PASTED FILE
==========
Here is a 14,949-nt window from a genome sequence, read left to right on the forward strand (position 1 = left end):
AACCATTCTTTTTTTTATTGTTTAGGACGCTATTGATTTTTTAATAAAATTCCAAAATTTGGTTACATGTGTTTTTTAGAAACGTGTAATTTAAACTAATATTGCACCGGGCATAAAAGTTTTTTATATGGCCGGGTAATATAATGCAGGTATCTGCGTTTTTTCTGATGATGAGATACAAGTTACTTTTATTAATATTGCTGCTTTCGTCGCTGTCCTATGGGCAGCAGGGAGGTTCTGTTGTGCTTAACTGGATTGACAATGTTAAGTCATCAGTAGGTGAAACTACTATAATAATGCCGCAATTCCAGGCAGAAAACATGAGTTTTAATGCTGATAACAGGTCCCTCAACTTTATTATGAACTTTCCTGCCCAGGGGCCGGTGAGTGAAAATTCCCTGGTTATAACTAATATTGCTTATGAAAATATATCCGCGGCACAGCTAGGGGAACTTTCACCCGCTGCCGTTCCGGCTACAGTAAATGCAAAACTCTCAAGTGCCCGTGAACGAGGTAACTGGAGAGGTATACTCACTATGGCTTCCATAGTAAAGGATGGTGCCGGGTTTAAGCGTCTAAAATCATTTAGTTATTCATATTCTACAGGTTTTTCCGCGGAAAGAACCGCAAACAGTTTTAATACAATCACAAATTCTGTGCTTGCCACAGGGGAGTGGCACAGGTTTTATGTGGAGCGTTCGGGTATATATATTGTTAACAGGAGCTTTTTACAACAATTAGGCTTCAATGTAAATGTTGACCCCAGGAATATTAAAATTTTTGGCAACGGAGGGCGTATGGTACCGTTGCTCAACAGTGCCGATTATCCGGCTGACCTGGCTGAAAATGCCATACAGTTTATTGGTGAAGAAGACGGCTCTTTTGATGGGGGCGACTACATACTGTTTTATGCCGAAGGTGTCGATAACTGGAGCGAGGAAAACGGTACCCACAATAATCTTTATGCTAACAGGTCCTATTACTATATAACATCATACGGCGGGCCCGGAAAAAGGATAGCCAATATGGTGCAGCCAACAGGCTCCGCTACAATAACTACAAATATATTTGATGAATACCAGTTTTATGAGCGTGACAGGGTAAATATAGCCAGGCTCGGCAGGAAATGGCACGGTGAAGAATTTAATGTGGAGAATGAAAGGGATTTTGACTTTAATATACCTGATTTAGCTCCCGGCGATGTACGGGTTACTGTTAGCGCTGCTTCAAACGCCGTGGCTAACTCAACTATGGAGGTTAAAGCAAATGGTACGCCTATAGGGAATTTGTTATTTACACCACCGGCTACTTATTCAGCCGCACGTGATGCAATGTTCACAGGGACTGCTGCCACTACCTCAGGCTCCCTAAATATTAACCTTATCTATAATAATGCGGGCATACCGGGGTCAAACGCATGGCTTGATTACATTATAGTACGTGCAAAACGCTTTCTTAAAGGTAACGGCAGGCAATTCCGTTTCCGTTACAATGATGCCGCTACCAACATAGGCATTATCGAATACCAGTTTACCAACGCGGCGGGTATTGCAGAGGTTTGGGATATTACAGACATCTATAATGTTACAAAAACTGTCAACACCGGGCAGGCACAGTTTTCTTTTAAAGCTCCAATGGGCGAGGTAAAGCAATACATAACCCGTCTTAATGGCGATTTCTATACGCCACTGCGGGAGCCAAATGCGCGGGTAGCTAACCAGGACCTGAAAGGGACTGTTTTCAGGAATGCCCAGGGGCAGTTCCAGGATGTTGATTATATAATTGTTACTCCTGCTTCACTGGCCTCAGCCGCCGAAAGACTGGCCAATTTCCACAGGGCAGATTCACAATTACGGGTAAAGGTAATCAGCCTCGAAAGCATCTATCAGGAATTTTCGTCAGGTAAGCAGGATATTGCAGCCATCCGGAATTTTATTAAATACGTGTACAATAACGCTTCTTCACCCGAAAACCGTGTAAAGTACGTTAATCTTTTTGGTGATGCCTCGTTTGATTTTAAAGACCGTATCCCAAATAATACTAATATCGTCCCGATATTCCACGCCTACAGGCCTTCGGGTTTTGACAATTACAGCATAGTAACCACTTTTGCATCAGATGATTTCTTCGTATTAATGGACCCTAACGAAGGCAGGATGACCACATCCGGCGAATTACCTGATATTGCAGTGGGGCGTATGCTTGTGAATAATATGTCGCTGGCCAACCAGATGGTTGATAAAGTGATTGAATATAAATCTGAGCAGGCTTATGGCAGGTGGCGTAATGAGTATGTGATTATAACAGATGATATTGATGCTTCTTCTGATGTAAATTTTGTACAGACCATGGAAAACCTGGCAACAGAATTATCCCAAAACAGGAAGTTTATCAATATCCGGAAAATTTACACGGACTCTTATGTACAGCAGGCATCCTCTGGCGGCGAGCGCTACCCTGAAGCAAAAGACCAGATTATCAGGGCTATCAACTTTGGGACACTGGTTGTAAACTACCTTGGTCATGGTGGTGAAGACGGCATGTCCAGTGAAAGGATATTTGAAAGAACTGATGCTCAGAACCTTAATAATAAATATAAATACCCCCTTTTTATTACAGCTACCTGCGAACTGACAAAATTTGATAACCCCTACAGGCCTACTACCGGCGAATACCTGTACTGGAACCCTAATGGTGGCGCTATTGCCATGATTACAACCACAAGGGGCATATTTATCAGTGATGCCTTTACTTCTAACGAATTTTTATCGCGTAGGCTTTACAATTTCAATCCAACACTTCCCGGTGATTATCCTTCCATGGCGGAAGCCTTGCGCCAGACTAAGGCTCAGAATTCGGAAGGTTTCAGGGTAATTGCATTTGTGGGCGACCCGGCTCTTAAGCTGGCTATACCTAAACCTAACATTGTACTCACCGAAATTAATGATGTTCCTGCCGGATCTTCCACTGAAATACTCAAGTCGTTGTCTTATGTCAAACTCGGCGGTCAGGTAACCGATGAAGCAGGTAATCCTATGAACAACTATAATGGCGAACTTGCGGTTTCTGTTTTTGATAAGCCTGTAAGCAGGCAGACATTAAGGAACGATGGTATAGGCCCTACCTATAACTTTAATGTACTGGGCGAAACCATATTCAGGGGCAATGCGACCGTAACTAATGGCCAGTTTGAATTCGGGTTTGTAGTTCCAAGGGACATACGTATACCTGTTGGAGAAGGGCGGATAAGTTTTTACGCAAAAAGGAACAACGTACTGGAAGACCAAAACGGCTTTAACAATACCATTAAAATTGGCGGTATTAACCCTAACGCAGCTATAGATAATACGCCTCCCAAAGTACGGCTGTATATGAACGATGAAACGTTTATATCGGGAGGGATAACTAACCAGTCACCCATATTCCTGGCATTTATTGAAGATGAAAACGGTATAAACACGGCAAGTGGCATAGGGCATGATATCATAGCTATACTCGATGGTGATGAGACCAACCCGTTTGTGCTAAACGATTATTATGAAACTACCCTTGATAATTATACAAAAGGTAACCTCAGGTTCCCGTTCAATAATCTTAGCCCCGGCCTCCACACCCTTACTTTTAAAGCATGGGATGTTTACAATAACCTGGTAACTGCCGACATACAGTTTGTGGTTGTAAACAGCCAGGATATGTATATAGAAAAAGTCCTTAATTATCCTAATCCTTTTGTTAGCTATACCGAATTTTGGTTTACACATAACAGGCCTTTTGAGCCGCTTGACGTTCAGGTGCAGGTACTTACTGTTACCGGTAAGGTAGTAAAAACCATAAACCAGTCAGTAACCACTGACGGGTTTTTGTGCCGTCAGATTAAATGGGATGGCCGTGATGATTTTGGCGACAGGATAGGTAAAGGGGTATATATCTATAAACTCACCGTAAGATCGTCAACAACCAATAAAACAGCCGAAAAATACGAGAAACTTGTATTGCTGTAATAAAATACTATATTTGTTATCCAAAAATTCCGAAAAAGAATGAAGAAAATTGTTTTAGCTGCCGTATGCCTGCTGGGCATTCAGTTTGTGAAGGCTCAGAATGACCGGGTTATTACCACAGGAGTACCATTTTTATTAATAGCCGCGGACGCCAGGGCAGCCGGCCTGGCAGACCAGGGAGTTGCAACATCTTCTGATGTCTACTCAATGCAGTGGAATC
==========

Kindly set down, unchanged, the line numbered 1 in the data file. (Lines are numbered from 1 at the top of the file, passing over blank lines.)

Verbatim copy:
Here is a 14,949-nt window from a genome sequence, read left to right on the forward strand (position 1 = left end):